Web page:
A drug molecule “invented” by artificial intelligence (AI) will be used in human trials in a world first for machine learning in medicine.
It was created by the British start-up Exscientia and the Japanese pharmaceutical company Sumitomo Dainippon Pharma.
The drug will be used to treat patients with obsessive compulsive disorder (OCD).
It usually takes around five years to develop a drug, but the AI drug only lasted 12 months.
Exscienta chief executive Prof. Andrew Hopkins described it as a “major milestone in drug discovery”.
He told the BBC: “We have seen AI for diagnosing patients and for analyzing patient data and scans, but this is a direct use of AI in the creation of a new drug.”
The molecule – known as DSP-1181 – was created by using algorithms that sifted through potential connections, and comparing them with a huge database of parameters.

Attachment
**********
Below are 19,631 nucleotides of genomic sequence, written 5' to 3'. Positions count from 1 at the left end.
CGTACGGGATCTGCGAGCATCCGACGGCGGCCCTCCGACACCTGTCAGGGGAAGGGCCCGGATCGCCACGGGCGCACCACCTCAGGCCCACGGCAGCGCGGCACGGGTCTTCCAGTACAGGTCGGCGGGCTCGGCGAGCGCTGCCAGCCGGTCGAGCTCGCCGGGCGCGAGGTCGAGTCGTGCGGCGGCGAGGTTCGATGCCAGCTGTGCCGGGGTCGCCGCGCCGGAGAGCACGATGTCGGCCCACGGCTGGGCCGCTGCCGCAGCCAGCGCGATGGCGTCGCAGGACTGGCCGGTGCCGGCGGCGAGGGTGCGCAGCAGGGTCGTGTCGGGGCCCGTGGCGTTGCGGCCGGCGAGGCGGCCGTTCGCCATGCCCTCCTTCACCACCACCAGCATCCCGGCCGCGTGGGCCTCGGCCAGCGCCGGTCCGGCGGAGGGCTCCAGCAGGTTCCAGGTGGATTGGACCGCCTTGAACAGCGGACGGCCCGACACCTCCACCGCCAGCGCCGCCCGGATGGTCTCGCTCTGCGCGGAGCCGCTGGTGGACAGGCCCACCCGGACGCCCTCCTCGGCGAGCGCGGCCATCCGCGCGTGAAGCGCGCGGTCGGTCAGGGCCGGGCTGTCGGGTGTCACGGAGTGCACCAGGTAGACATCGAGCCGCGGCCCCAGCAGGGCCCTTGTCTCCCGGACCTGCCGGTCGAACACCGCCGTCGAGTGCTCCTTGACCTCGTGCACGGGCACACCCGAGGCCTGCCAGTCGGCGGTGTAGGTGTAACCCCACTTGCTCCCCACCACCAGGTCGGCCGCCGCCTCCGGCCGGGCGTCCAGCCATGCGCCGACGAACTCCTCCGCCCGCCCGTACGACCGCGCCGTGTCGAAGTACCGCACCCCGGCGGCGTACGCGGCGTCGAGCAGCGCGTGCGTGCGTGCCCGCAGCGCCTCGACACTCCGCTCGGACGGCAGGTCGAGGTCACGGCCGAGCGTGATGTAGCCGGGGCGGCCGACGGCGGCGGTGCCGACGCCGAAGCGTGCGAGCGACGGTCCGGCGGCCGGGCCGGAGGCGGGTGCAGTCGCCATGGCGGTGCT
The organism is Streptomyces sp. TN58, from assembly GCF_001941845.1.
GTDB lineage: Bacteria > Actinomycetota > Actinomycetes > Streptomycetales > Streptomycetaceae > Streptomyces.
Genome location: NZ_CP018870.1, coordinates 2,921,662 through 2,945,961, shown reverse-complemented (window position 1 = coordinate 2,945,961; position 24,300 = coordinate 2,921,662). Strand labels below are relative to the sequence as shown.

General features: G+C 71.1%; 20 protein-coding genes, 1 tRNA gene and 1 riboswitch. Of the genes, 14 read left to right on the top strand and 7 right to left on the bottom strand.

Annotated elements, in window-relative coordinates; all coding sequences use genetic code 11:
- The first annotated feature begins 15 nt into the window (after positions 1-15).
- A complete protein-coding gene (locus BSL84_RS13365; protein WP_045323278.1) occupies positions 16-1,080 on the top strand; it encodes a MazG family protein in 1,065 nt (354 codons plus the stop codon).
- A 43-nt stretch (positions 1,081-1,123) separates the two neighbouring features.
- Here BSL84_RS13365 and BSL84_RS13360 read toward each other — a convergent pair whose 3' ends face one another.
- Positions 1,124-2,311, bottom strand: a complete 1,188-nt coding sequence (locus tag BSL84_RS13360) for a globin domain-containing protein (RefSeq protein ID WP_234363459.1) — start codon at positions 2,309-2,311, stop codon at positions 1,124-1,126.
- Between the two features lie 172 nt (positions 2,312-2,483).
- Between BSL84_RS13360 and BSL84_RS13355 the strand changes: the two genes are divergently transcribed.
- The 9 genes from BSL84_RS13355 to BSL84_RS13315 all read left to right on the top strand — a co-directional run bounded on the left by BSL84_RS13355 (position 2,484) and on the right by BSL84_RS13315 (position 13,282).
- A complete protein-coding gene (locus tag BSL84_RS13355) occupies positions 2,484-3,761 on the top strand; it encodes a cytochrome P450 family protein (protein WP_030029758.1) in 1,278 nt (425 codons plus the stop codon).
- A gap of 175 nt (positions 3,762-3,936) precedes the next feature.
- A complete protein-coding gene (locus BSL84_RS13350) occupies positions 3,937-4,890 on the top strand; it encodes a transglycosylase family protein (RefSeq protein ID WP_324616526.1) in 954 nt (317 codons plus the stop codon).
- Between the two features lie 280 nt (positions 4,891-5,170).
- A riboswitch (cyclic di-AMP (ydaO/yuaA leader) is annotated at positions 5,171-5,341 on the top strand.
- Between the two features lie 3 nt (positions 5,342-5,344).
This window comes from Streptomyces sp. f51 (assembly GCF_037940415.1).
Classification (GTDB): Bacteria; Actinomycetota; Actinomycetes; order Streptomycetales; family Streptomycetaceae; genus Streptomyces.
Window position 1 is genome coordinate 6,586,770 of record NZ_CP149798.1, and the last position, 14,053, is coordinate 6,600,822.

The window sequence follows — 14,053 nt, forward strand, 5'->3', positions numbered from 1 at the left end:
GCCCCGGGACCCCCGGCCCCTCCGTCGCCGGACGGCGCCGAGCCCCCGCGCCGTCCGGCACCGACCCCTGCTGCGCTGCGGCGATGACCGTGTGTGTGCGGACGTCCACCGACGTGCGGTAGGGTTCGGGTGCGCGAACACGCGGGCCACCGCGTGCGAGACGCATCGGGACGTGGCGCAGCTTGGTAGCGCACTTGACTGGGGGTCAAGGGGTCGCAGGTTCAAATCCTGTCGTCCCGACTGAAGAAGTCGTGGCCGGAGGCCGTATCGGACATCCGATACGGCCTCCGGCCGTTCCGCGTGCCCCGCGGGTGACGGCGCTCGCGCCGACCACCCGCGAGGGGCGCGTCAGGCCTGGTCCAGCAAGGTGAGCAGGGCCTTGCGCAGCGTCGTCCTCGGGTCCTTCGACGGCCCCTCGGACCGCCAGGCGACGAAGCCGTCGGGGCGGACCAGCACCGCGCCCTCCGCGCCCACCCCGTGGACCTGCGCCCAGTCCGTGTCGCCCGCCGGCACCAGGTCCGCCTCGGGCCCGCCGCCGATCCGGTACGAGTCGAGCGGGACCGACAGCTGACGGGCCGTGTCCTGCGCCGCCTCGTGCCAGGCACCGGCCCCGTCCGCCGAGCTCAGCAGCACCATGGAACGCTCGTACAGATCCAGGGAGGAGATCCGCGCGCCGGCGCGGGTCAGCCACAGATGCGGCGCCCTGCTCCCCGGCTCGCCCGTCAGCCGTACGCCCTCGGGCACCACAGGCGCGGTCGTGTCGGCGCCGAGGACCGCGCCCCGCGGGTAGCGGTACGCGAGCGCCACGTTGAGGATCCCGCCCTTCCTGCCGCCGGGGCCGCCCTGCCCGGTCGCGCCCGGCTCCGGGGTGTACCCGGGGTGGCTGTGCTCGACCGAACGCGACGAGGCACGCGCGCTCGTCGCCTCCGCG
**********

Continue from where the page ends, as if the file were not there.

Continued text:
“Billions of decisions are needed to find the right molecules and it is a huge decision to develop a drug,” said Prof. dr. Hopkins.
“But the great thing about the algorithm is that they are agnostic, so they can be applied to any disease,” he added.
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The first drug will be tested in phase one in Japan, which, if successful, will be followed by more global tests.
The company is already working on potential drugs for cancer and cardiovascular disease treatment and hopes to have another molecule ready for clinical trials by the end of the year.
“This year was the first year that a drug designed by AI was developed, but by the end of the decade, all new drugs could potentially be created by AI,” said Prof. dr. Hopkins.
Paul Workman, chief executive of The Institute of Cancer Research, who was not involved in the research, said about the breakthrough: “I think AI has enormous potential to improve and accelerate drug discovery.
“I find it exciting to see what I think is the first example of a new drug that is now being used in human clinics and that has been developed by scientists who use AI in an important way to guide and guide the discovery speed up.